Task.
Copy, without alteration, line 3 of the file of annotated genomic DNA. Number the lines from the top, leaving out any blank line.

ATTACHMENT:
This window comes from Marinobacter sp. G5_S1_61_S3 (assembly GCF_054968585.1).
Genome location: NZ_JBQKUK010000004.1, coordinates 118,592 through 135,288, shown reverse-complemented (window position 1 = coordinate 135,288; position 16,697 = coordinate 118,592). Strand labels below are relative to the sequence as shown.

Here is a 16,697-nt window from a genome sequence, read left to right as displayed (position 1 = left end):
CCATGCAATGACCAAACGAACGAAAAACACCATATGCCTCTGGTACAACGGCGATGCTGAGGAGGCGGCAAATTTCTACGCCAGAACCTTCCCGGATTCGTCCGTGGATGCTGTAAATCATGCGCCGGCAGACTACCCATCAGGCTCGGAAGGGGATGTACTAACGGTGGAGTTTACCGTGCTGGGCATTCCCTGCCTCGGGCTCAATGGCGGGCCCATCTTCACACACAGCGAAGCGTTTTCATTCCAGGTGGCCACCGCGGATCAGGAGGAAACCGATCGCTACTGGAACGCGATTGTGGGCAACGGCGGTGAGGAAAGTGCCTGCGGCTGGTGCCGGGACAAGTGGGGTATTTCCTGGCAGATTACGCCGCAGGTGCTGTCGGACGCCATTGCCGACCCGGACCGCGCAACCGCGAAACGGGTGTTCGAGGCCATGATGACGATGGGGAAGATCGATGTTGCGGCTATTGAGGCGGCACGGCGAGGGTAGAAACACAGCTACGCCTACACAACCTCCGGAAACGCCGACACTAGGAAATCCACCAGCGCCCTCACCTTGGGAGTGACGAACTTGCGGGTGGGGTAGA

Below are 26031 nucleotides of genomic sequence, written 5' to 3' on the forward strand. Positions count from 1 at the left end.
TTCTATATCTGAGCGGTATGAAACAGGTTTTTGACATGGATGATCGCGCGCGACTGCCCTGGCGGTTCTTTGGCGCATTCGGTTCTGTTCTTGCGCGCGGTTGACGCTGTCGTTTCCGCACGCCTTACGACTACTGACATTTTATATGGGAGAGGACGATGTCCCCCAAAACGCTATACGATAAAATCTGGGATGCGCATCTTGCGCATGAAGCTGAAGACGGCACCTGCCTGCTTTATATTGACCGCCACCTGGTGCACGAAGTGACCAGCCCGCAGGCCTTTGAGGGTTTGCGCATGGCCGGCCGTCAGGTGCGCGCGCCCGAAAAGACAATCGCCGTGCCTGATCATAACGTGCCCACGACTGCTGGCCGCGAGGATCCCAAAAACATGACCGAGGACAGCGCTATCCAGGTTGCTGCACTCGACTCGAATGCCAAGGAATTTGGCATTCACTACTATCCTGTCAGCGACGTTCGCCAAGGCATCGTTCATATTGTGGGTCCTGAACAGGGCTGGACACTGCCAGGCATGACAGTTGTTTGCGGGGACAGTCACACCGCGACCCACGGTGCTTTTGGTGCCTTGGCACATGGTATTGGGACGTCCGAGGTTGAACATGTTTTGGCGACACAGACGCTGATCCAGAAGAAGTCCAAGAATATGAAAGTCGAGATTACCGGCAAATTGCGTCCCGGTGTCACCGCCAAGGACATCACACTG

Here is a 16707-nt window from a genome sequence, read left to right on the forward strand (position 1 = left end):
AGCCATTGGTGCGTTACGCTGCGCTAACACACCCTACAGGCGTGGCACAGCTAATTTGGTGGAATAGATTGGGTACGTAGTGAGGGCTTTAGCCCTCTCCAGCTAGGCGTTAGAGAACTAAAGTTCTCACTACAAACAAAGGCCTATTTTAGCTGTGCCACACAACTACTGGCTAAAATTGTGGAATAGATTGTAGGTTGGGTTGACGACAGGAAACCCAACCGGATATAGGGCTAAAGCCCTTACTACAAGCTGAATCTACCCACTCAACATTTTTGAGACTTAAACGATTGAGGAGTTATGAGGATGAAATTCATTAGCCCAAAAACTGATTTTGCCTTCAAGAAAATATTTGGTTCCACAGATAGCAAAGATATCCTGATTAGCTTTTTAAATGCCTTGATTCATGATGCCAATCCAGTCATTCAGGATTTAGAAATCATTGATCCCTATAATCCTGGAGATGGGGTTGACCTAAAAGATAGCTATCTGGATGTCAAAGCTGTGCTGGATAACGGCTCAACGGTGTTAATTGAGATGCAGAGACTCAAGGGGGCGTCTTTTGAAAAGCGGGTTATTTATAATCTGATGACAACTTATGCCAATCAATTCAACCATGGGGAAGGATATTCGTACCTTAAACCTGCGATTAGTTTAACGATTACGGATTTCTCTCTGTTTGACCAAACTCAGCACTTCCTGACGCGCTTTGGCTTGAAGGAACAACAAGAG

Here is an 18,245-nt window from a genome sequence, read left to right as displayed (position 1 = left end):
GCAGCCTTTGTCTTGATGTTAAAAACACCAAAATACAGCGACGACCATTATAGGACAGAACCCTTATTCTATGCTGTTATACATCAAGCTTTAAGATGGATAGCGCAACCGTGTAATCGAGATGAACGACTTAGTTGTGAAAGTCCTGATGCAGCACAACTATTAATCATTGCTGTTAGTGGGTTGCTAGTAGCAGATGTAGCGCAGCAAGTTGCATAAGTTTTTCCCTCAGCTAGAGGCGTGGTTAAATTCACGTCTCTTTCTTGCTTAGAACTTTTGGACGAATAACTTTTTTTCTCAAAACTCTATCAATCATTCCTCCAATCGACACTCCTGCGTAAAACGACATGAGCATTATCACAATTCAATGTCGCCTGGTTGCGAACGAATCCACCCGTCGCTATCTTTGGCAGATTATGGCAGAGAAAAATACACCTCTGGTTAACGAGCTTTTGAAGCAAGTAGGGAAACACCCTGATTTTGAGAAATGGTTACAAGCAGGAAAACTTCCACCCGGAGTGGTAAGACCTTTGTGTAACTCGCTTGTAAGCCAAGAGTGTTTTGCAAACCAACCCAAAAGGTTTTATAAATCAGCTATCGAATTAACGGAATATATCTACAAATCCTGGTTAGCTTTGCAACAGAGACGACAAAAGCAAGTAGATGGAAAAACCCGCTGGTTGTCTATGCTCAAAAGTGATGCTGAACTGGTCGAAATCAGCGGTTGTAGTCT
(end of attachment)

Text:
Here is a 16,697-nt window from a genome sequence, read left to right as displayed (position 1 = left end):